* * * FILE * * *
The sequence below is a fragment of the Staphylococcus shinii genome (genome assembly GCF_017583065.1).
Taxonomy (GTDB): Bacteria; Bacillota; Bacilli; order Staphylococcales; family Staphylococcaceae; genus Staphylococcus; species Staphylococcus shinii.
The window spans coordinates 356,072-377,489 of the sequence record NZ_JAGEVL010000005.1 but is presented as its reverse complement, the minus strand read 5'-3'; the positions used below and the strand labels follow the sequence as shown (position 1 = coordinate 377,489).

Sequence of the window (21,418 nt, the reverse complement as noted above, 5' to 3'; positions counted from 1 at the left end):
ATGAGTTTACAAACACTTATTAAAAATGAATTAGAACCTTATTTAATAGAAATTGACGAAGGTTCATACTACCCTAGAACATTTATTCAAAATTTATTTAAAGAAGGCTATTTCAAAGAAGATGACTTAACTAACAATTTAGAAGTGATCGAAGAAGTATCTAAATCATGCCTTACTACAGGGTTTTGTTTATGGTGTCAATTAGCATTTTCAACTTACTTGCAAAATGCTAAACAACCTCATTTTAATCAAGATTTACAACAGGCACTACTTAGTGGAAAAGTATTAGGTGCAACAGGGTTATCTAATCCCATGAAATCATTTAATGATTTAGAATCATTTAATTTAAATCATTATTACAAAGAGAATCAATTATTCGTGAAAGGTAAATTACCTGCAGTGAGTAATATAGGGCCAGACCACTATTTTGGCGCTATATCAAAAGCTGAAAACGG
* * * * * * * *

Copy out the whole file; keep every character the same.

The sequence below is a fragment of the Staphylococcus shinii genome (genome assembly GCF_017583065.1).
Taxonomy (GTDB): Bacteria; Bacillota; Bacilli; order Staphylococcales; family Staphylococcaceae; genus Staphylococcus; species Staphylococcus shinii.
The window spans coordinates 356,072-377,489 of the sequence record NZ_JAGEVL010000005.1 but is presented as its reverse complement, the minus strand read 5'-3'; the positions used below and the strand labels follow the sequence as shown (position 1 = coordinate 377,489).

Sequence of the window (21,418 nt, the reverse complement as noted above, 5' to 3'; positions counted from 1 at the left end):
ATGAGTTTACAAACACTTATTAAAAATGAATTAGAACCTTATTTAATAGAAATTGACGAAGGTTCATACTACCCTAGAACATTTATTCAAAATTTATTTAAAGAAGGCTATTTCAAAGAAGATGACTTAACTAACAATTTAGAAGTGATCGAAGAAGTATCTAAATCATGCCTTACTACAGGGTTTTGTTTATGGTGTCAATTAGCATTTTCAACTTACTTGCAAAATGCTAAACAACCTCATTTTAATCAAGATTTACAACAGGCACTACTTAGTGGAAAAGTATTAGGTGCAACAGGGTTATCTAATCCCATGAAATCATTTAATGATTTAGAATCATTTAATTTAAATCATTATTACAAAGAGAATCAATTATTCGTGAAAGGTAAATTACCTGCAGTGAGTAATATAGGGCCAGACCACTATTTTGGCGCTATATCAAAAGCTGAAAACGG